From an Irish perspective, at least we will no longer be jeered at by Brexiteers for voting twice on the Treaties of Nice and Lisbon. The people are allowed to change their minds, especially in the light of new information and the creation of a more informed electorate motivated to turn out in greater numbers. I don't hear too many complaining that we finally changed our minds on abortion and voted to reverse the 1983 referendum result banning it in all circumstances.

But from a British perspective the political repercussions could be more traumatic. May will inevitably have to resign if "her" deal is ultimately rejected by the electorate, especially by such a margin. Much irreversible economic damage will have been done to the UK economy. But above all, such a volte face will result in the loss of much face in the diplomatic world. It will be some time before the UK is taken seriously on the world stage again, if ever.

But of course it won't stop the British Brexiteers whinging about the EU, any more than the decisive 2:1 referendum vote in favour of continued membership did in 1975. Some people will always have to have something to whinge about - anything really - as long as it doesn't point to their own responsibility. But will anyone else ever take them seriously again? BoJo may have his £300K p.a. once a week column in the Daily Telegraph. But who else beyond the Tory pensioners who read the Telegraph will care?

The repercussions for the DUP in Northern Ireland will also be serious, if not terminal. Depending on whether the DUP end up supporting May's deal or not - in itself a humiliating volte face - Brexit could well be defeated by a 90:10 margin in Northern Ireland the second time around. Even pro-Brexit Unionist voters will not lightly forgive the DUP for throwing in their lot with a cabal of Brexiteer chancers in London - to the detriment of community relations and economic prosperity in N. Ireland - and bringing the whole question of a United Ireland into play again. Sinn Fein will likely become the leading party in any subsequent election, with the Unionist vote split between the DUP, UUP and splinter groups.

However it will not benefit Sinn Fein much in the rest of Ireland. Here Leo Varadker will claim the lions share of the credit. Even some of his staunches critics have had to concede that he has played Ireland's cards masterfully, building an EU consensus and holding the line when the going got tough. It may not save him at the polls when his other short comings are evaluated - a failure to address Ireland's housing and health care crises - and a failure to achieve some measure of inter-generational justice: The young are being held hostage by the rentier class.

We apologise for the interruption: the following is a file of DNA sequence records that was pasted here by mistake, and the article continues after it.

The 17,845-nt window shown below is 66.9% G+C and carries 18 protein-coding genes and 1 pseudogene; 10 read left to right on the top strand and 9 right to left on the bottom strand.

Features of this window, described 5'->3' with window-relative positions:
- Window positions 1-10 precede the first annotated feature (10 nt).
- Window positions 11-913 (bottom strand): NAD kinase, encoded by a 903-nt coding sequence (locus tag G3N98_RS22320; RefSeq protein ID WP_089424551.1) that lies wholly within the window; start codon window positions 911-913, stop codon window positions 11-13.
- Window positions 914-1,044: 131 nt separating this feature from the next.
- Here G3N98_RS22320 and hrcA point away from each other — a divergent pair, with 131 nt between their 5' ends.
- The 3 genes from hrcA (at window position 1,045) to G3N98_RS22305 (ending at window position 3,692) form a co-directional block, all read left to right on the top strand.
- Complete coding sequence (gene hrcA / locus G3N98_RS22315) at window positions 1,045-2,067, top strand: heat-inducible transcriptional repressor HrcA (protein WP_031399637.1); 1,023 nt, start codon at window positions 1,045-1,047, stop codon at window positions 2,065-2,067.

But then Brexit, as a whole, has served as a monumental distraction from the real issues facing both the UK and the EU: The issues of globalisation and growing inequality between the owners of capital and workers, between different regions within the EU, between urban and rural, young and old - between public austerity and squalor and private wealth and conspicuous consumption. Hopefully soon we will be able to start prioritising those issues again. Brexit has already dragged on for far too long.

Display:
As Bobby McDonagh, former Irish ambassador to the EU, Britain and Italy says: May's MAD (Mutually Assured Destruction) negotiating strategy has turned to MUSH (Mad Unnecessary Self-Harm).

Index of Frank's Diaries
by Frank Schnittger (mail Frankschnittger at hot male dotty communists) on Wed Feb 27th, 2019 at 05:35:39 PM EST
Let's get real for a second.

May has been a fuck-up through out this silliness.  No reason to think she'll be anything but a fuck-up over the next 30 days.  

She believed in nothing; only her skepticism kept her from being an atheist. -- Jean-Paul Sartre

by ATinNM on Wed Feb 27th, 2019 at 06:49:36 PM EST
You will note I have made no predictions beyond predicting a wide margin of victory for Remain IF a second referendum is held. Logically, rationally, a delay in Brexit can only lead to one outcome - a rescinding of the A.50 notification following a second referendum. But very little in this process has been rational to date, beyond the HOC gradually having to come to terms with realities it would rather have ignored.

The scope for this process to be mismanaged or sabotaged in some way is still high. For one thing, anything Corbyn proposes is likely to be opposed my most Tories almost all of the time. It is still unclear whether any motion to hold a second referendum will pass the HOC without May's government's support. My guess is that that may not be forthcoming until late June as the UK faces the prospect of the EU Council not renewing an initial 3 month extension.

Index of Frank's Diaries

by Frank Schnittger (mail Frankschnittger at hot male dotty communists) on Wed Feb 27th, 2019 at 07:01:13 PM EST
[ Parent ]
(t'was C# ... I believe?  :-)